Following the calibration of PWM signal, we could program the microcontroller to maintain a target flow rate for a specific period of time (see S3 Appendix for details). This allowed us to create and store customized protocols for assessing zebrafish performance. Fig 5 illustrates two representative trials, one conducted on a 14 dpf larvae, i.e. at the slowest flow rates, and one conducted on an 8 month adult zebrafish, i.e. using the fastest flows. These figures illustrate the relationship between the programmed target flow rates and the corresponding flow through the working section. The observed flow rates tracked the linear rise in target flow rates across the full range of flow velocities. To quantify this relationship, we calculated a mean deviation as the average difference between the observed and target flow across all stages of a Umax trial. The mean deviation from the target flow for all Umax evaluations in this study (n = 53) was 0.12 ± 0.06 cm s−1.

Fig 5. Relationship between target and observed flow rates.

Data points represent the average observed flow rate (between 5–30 s of the trial) versus the target or expected flow rate at each stage of a slow flow protocol (A) and a fast flow protocol (B). The solid line is the line of identity. Mean deviation (average of the differences between observed and target flow rates across entire trial) was 0.067 cm s−1 for the slow flow protocol and 0.083cms−1 for the fast flow protocol.

Umax of larval, juvenile, and adult zebrafish

To evaluate the performance of the flume under actual laboratory conditions, we created incremental swimming protocols for quantifying Umax of larval, juvenile, and adult zebrafish. Our adult protocol was a modification of a protocol previously used for zebrafish of similar age [11]. Protocols for larval and juvenile fish were then based on the adult protocol but with initial flow velocities and velocity increments adjusted based on preliminary experiments. The initial flow velocities, the velocity increments, the duration of each stage, and the average time required for protocol completion are summarized in Table 1.

Table 1. Protocols for evaluating maximal swimming speed (Umax) of each group of zebrafish.

Larvae and juvenile fish (N = 27) showed a linear rise in SL from 14 to 42 dpf (Fig 6A). Absolute Umax also rose across this same time period but appeared to show a breakpoint between 21 and 28 dpf (Fig 6B). Therefore, we used piecewise or segmented regression to fit the initial three time points and the final three time points [18]. Results indicated that Umax rose at a two-fold greater rate from 14–28 dpf than it did from 28–42 days. This breakpoint in swimming speed was even more evident when we examined Umax relative to SL (Fig 6C). Relative Umax rose until 28 dpf and then tended to decline slightly through 42 dpf. Because the 95% confidence intervals include 0, the slope is not significantly different from horizontal. Thus, Umax rose out of proportion to growth until 28 dpf. After 28 dpf, Umax changed in proportion to growth.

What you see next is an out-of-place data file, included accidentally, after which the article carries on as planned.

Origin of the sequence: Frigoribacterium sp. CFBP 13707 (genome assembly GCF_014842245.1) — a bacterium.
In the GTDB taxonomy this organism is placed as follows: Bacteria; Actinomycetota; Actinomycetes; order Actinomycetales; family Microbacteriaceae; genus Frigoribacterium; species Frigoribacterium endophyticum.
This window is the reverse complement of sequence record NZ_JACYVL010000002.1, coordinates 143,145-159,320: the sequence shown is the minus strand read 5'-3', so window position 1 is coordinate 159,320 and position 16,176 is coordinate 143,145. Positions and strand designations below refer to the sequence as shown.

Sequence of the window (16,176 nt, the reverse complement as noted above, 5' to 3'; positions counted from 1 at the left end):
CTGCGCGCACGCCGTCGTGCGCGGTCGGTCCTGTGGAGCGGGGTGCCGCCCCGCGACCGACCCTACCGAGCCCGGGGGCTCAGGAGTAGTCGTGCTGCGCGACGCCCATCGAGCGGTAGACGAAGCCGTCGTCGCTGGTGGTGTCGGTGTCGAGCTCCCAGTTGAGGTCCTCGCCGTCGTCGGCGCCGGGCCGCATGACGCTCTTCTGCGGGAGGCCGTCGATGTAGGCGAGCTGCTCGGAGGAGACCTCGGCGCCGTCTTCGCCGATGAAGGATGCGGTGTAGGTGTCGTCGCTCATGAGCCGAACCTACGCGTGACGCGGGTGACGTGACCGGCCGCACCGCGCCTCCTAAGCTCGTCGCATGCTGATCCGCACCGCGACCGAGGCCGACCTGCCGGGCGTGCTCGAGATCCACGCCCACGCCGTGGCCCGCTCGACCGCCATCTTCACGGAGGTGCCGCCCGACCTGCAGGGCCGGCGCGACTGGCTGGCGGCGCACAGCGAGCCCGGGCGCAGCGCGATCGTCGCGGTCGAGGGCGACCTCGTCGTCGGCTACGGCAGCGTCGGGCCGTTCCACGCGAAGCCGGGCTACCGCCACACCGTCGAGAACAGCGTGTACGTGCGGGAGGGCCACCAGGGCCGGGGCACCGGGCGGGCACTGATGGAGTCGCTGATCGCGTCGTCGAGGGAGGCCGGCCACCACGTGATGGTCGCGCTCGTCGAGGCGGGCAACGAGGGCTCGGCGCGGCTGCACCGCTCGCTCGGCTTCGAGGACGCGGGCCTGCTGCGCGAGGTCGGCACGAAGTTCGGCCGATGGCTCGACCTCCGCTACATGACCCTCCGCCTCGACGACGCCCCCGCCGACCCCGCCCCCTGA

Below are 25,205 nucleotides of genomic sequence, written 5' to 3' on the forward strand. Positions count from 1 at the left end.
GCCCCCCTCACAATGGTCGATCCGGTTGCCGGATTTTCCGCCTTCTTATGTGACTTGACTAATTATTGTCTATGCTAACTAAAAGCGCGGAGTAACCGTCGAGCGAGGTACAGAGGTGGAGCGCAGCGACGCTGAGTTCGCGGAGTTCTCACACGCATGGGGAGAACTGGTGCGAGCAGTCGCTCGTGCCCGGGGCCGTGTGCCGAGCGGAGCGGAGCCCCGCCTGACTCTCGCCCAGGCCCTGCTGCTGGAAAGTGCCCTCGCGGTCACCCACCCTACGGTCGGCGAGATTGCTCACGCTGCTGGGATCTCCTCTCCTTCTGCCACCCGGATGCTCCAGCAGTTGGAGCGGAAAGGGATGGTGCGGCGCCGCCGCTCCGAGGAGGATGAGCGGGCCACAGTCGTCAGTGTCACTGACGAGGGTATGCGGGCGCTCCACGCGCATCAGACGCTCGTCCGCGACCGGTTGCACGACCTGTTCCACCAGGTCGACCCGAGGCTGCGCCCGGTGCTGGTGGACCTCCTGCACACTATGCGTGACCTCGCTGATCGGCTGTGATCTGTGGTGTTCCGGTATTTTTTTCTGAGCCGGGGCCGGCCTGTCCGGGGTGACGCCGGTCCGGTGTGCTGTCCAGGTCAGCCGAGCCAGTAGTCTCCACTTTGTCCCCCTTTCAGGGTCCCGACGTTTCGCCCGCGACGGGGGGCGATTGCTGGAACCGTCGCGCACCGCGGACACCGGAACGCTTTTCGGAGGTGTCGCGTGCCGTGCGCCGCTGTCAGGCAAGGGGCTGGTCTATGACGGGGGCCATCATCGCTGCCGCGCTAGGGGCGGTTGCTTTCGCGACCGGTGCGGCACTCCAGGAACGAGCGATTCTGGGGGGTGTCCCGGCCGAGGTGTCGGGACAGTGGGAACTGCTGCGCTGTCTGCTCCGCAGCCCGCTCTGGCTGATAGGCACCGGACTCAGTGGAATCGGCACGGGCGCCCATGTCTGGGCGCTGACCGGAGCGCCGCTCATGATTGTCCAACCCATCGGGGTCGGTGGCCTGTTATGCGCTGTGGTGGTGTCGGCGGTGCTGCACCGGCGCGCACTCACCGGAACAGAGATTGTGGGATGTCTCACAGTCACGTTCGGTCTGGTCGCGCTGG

Fig 6. Standard length and maximal swimming speed (Umax) of larval and juvenile zebrafish.

(A) Standard length (SL). The relationship between SL and age (dpf) was described by y = 0.258x + 1.377, R2 = 0.920. (B) Absolute Umax. The slope of the relationship between Umax in cm s−1 and age (dpf) for 14–28 dpf fish was 0.698, with 95% confidence intervals of 0.414 to 0.981. The slope of the relationship for 28–42 dpf fish was 0.344, with 95% confidence intervals of -0.173 to 0.862. (C) Umax relative to standard length. The slope of the relationship between Umax in cm s−1 and age (dpf) for 14–28 dpf fish was 0.394, with 95% confidence intervals of 0.4186 to 0.603. The slope of the relationship for 28–42 dpf fish was -0.071, with 95% confidence intervals of -0.452 to 0.310. Values are mean ± SE for 5, 5, 5, 6, and 6 fish at 14, 21, 28, 35, and 42 dpf, respectively.

Adult zebrafish were classified as male or female and as young (8 month; 9 males, 8 females) or old (22 month; 3 males, 3 females). The old fish were slightly longer in length than the young fish (Fig 7A) but this had little effect on performance as the results that follow held for both absolute (Fig 7B) and relative (Fig 7C) Umax. Sex was found to have a significant impact on Umax, regardless of the age of the fish. On average, the Umax of males was about 8 cm s−1, or 3 SL s−1, faster than that observed for females. Age also impacted Umax. The Umax of 22 month old fish was roughly 5 cm s−1, or 2.5 SL s−1, slower than 8 month old fish. This age-related effect on Umax was similar for male and female fish.

Fig 7. Maximal swimming speed (Umax) of adult zebrafish.

Adults were classified by sex and age and analyzed using two-way ANOVA. (A) Absolute Umax. There was a significant effect of age (P = 0.0019), a significant effect of sex (P < 0.0001), but no significant age by sex interaction (P = 0.8798). (B) Umax relative to standard length (SL). There was a significant age effect (P = 0.0002), a significant sex effect (P < 0.0001), but no significant age by sex interaction (P = 0.8416). Values are mean ± SE for 9, 8, 3, and 3 eight month males, eight month females, twenty-two month males, and twenty-two month females, respectively.


We designed a swim flume for investigators who wish to study locomotion of small laboratory fish. While we designed the flume specifically for zebrafish, it should also be applicable for other small laboratory fish models, such as guppies (Poecilia reticulata) and madaka (Oryzias latipes).